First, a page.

I think it takes a certain type of person with drive and perseverance to start a business. A lot of people don’t go to college and get in debt aren’t those types. They are more the follow the path types, go to school, get a job, work , etc.
the people who start a business are usually so driven being in debt will slow them down , but not stop them. So imho those that have their debt forgiven will not successfully start businesses so overall I think it’s a waste of money to bail them out.
As far as them buying houses, many have said they don’t want to own homes, so what good is paying off their debt? If they do buy, that increases demand and thus raises home prices so they still may not buy.
I do not have a degree so I figure all these grads are smarter than me. Yet I know if I am looking at debt, i look to see what the return is. Why didn’t the grads consider the debt they would incur and the ramifications of it in exchange for the degree?
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Old 06-22-2020, 11:22 AM
 
3,232 posts, read 1,552,185 times
Reputation: 5469
Quote:
Originally Posted by aslowdodge View Post
I think it takes a certain type of person with drive and perseverance to start a business. A lot of people don’t go to college and get in debt aren’t those types. They are more the follow the path types, go to school, get a job, work , etc.

the people who start a business are usually so driven being in debt will slow them down , but not stop them. So imho those that have their debt forgiven will not successfully start businesses so overall I think it’s a waste of money to bail them out.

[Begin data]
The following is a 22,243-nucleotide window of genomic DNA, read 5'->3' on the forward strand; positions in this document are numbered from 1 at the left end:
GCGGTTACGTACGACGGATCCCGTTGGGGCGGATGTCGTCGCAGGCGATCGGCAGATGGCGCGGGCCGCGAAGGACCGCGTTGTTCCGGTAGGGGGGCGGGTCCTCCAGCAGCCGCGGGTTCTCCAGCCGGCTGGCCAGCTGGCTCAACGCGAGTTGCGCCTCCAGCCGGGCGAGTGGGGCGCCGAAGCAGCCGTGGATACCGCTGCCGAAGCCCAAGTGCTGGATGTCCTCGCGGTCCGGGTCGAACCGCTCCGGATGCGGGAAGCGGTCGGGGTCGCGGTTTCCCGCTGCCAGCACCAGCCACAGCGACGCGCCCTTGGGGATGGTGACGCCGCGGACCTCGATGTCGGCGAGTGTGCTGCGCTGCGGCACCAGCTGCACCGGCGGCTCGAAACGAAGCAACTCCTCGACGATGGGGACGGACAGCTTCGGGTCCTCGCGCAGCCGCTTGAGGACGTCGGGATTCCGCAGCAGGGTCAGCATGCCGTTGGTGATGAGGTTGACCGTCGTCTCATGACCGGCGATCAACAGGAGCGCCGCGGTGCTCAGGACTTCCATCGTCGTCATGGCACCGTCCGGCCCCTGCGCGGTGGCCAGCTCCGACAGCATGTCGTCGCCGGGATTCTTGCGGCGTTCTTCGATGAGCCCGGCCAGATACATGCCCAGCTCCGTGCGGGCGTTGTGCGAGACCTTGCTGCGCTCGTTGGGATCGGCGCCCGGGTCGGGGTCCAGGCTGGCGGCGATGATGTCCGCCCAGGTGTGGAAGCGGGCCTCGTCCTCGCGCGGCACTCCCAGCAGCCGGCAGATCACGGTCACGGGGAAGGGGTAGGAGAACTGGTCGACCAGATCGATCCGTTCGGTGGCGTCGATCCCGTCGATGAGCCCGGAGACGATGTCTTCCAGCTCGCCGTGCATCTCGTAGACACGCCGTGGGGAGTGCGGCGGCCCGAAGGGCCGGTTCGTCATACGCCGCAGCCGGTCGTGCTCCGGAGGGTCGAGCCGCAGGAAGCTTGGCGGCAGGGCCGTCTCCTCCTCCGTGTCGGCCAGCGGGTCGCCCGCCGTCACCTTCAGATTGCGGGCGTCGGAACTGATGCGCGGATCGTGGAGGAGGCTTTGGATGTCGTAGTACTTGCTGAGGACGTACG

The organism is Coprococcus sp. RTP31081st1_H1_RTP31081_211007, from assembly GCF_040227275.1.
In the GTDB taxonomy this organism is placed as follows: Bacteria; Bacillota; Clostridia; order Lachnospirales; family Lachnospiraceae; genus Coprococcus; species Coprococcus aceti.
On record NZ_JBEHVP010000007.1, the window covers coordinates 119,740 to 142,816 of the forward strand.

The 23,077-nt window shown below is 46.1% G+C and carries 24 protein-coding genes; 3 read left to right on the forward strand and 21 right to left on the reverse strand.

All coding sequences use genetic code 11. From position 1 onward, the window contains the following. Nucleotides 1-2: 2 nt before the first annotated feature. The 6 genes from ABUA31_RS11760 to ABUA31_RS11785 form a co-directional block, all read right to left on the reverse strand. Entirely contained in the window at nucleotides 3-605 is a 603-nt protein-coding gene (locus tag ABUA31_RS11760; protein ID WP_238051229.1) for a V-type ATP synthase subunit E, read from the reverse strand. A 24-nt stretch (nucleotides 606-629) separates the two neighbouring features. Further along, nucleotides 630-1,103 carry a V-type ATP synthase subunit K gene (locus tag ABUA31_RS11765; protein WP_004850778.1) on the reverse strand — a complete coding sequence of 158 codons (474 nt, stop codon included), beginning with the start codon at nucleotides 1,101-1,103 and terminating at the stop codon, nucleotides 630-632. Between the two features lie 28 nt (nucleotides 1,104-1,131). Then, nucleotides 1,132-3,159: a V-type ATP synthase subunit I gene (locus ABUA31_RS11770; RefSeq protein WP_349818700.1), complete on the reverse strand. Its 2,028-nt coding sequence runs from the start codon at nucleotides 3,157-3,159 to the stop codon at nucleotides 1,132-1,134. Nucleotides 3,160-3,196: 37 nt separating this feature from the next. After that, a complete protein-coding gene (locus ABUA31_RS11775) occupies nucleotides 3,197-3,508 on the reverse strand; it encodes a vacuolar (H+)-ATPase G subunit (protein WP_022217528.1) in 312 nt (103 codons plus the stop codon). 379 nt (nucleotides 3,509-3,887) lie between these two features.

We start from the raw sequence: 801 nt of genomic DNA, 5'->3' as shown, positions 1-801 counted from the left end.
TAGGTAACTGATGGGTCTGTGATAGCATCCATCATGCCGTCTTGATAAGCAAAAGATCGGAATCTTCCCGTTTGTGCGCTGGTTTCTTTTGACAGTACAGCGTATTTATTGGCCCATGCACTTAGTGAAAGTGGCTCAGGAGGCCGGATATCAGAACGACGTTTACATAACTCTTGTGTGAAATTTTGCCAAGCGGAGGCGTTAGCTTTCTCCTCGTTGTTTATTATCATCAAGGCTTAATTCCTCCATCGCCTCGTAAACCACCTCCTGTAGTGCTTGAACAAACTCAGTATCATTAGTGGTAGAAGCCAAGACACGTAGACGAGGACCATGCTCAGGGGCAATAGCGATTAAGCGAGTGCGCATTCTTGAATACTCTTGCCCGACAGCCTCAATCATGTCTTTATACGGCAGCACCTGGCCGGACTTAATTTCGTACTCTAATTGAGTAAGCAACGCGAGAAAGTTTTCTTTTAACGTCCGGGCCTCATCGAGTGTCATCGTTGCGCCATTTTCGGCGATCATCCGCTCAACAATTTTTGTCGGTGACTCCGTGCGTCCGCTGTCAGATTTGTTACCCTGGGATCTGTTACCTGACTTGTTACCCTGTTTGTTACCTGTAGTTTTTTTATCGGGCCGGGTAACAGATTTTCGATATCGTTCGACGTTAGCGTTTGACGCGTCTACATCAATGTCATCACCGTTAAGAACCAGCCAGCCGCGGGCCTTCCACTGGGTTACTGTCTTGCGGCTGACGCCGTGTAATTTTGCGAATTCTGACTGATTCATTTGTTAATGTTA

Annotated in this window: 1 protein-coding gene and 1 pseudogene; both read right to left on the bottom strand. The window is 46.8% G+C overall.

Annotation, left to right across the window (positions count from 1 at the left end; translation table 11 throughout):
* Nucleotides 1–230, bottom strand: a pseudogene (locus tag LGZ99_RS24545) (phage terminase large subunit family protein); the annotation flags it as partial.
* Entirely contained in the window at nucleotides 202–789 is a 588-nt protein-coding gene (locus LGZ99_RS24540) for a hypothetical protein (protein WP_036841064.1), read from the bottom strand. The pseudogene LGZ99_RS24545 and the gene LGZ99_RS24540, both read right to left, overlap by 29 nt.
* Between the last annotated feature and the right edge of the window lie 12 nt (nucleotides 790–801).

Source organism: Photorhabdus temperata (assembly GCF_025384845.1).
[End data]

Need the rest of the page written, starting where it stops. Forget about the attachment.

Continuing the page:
This is such a narrow viewpoint I can't quite find a way to respond in any sensible way.

Suffice it to say that I don't think the world is divided into those who get degrees and go to work for someone else, and those "start businesses" and grow them through sheer pluck and grit.

That's a vague casting of the American success mythos, which is as much wishful thinking and contrary examples as any slight truth. But we certainly like to believe that can-to-can't sweat of your brow trumps all other paths, especially that smarty-pants college learnin'.

If what you actually meant was there are several different paths to success, then never mind.
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Old 06-22-2020, 11:46 AM
 
Location: Silicon Valley
6,419 posts, read 3,322,330 times
Reputation: 10429
Quote:
Originally Posted by TheArchitect View Post